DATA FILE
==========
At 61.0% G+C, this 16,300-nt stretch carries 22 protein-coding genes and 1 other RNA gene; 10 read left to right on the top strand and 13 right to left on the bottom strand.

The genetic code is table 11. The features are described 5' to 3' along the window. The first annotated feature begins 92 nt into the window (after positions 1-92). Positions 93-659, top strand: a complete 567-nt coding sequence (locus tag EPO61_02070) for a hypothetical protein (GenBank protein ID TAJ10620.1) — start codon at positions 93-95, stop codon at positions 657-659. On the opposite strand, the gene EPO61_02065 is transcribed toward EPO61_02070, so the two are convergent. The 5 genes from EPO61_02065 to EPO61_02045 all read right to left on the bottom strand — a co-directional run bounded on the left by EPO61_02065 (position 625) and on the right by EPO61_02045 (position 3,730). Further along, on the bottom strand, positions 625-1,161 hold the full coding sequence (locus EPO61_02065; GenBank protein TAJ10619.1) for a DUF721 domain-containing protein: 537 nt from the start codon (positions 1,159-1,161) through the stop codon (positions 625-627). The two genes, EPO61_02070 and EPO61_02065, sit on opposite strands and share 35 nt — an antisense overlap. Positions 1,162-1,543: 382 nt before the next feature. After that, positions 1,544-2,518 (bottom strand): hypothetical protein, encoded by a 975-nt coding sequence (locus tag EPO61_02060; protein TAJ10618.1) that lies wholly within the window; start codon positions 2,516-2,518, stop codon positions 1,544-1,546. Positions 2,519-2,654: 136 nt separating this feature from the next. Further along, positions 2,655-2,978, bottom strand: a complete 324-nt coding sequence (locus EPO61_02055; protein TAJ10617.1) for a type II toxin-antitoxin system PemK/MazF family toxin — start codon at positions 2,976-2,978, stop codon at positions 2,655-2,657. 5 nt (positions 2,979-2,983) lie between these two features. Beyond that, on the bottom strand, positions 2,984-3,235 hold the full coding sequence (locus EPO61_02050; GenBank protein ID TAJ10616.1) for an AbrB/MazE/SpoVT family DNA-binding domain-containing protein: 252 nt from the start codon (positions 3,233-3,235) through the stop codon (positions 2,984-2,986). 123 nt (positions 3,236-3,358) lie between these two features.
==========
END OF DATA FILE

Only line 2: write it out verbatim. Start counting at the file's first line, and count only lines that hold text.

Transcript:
The genetic code is table 11. The features are described 5' to 3' along the window. The first annotated feature begins 92 nt into the window (after positions 1-92). Positions 93-659, top strand: a complete 567-nt coding sequence (locus tag EPO61_02070) for a hypothetical protein (GenBank protein ID TAJ10620.1) — start codon at positions 93-95, stop codon at positions 657-659. On the opposite strand, the gene EPO61_02065 is transcribed toward EPO61_02070, so the two are convergent. The 5 genes from EPO61_02065 to EPO61_02045 all read right to left on the bottom strand — a co-directional run bounded on the left by EPO61_02065 (position 625) and on the right by EPO61_02045 (position 3,730). Further along, on the bottom strand, positions 625-1,161 hold the full coding sequence (locus EPO61_02065; GenBank protein TAJ10619.1) for a DUF721 domain-containing protein: 537 nt from the start codon (positions 1,159-1,161) through the stop codon (positions 625-627). The two genes, EPO61_02070 and EPO61_02065, sit on opposite strands and share 35 nt — an antisense overlap. Positions 1,162-1,543: 382 nt before the next feature. After that, positions 1,544-2,518 (bottom strand): hypothetical protein, encoded by a 975-nt coding sequence (locus tag EPO61_02060; protein TAJ10618.1) that lies wholly within the window; start codon positions 2,516-2,518, stop codon positions 1,544-1,546. Positions 2,519-2,654: 136 nt separating this feature from the next. Further along, positions 2,655-2,978, bottom strand: a complete 324-nt coding sequence (locus EPO61_02055; protein TAJ10617.1) for a type II toxin-antitoxin system PemK/MazF family toxin — start codon at positions 2,976-2,978, stop codon at positions 2,655-2,657. 5 nt (positions 2,979-2,983) lie between these two features. Beyond that, on the bottom strand, positions 2,984-3,235 hold the full coding sequence (locus EPO61_02050; GenBank protein ID TAJ10616.1) for an AbrB/MazE/SpoVT family DNA-binding domain-containing protein: 252 nt from the start codon (positions 3,233-3,235) through the stop codon (positions 2,984-2,986). 123 nt (positions 3,236-3,358) lie between these two features.